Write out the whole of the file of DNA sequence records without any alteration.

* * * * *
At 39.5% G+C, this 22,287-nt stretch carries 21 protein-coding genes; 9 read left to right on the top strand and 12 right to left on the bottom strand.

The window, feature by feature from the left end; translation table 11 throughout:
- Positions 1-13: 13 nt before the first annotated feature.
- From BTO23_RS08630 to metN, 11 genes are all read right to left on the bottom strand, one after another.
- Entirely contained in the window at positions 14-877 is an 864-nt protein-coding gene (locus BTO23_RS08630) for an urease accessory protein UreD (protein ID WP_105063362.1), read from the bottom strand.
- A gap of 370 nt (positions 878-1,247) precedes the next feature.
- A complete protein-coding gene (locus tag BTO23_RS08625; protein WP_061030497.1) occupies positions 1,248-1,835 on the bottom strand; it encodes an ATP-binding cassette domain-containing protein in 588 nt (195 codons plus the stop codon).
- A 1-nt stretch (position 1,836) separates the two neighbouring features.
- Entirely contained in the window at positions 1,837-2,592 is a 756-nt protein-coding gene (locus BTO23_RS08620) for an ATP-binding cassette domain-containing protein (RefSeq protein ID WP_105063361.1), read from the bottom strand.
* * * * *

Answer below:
At 39.5% G+C, this 22,287-nt stretch carries 21 protein-coding genes; 9 read left to right on the top strand and 12 right to left on the bottom strand.

The window, feature by feature from the left end; translation table 11 throughout:
- Positions 1-13: 13 nt before the first annotated feature.
- From BTO23_RS08630 to metN, 11 genes are all read right to left on the bottom strand, one after another.
- Entirely contained in the window at positions 14-877 is an 864-nt protein-coding gene (locus BTO23_RS08630) for an urease accessory protein UreD (protein ID WP_105063362.1), read from the bottom strand.
- A gap of 370 nt (positions 878-1,247) precedes the next feature.
- A complete protein-coding gene (locus tag BTO23_RS08625; protein WP_061030497.1) occupies positions 1,248-1,835 on the bottom strand; it encodes an ATP-binding cassette domain-containing protein in 588 nt (195 codons plus the stop codon).
- A 1-nt stretch (position 1,836) separates the two neighbouring features.
- Entirely contained in the window at positions 1,837-2,592 is a 756-nt protein-coding gene (locus BTO23_RS08620) for an ATP-binding cassette domain-containing protein (RefSeq protein ID WP_105063361.1), read from the bottom strand.